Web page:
Come May, I’m guessing we’ll be hyping the first game played in the month of May. Woohoo!

We’re even proud of the first bad things.

First rain in the new stadium!

First loss!

First loss on a Tuesday!

First loss on Wednesday!

First loss of the second game in a series in the new stadium!

First loss of the third game in a series!

First injury!

I think we secretly like our new stadium because it makes us feel like we have good weather and we can try to convince non-Minnesotans of this (that we are not cuh-razy for living here). Winter? Oh, it’s not that bad. Need proof? Well, we have an OUTDOOR baseball field! Actually what this means is that we live in the tundra and are subsequently very tough--we will still be outdoor baseball fans in April even if it is snowing because, for us, as long as it’s above freezing at that point...we’re good!

Well, tonight I’m going to the first night game in the new outdoor stadium. And I'm happy to report that it's not snowing.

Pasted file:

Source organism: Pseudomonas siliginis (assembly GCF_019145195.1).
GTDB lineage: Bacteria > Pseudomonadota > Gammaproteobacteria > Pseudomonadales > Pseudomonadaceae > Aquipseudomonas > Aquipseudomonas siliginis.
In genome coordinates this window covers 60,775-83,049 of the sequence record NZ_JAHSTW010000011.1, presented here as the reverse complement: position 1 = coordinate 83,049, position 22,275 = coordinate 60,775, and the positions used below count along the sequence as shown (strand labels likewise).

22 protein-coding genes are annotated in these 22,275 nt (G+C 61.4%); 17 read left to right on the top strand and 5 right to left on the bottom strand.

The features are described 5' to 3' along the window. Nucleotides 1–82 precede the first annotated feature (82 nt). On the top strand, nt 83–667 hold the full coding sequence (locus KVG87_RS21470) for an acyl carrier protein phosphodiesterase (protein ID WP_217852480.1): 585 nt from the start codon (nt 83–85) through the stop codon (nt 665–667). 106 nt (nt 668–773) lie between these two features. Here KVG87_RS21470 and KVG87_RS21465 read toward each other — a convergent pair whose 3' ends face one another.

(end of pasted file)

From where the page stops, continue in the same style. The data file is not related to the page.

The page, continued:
Wednesday, April 14, 2010

Smirking silence

The thing that will ultimately push me over the edge for getting a new car is not the fact that I’m going through a quart of oil every week and a half or so. Nor is it that the muffler falls off. It’s not that there is a horrible chugging, which, in addition to giving me and passengers whiplash, scares the drivers around me. It’s also not that sometimes I can’t open my front door. And it’s not that I just spent the past five days driving dad’s car because he was out of town and preferred I drive a reliable vehicle while he’s far away.

Oh no.

It’s actually that now I can’t listen to music. My car has lost control of its volume. Try as it might to hold it in, it simply can’t help itself. It must decrease the volume to ZERO as quickly as possible all the time. And I swear it laughs as it does this.

I turn the volume up to 21 and then watch it decrease to 0 within seconds. Silence.

Try again. Turn the volume up. 21 20 19 18 17 16 15...All the way back down to 0.

Oh, you like that song? Sorry.

Oh, you actually wanted to hear the weather for the day? Well, look online.

Oh, you don’t need to know about traffic.

No matter what I do--press really hard, use two fingers, say nice things to the button--I watch the volume numbers quickly decrease. 19 18 17 16 15 14 13 12 11 10... in a matter of seconds, it’s silence.

Try again. Back up to 21. Nope. All the way back down it goes with a smirk.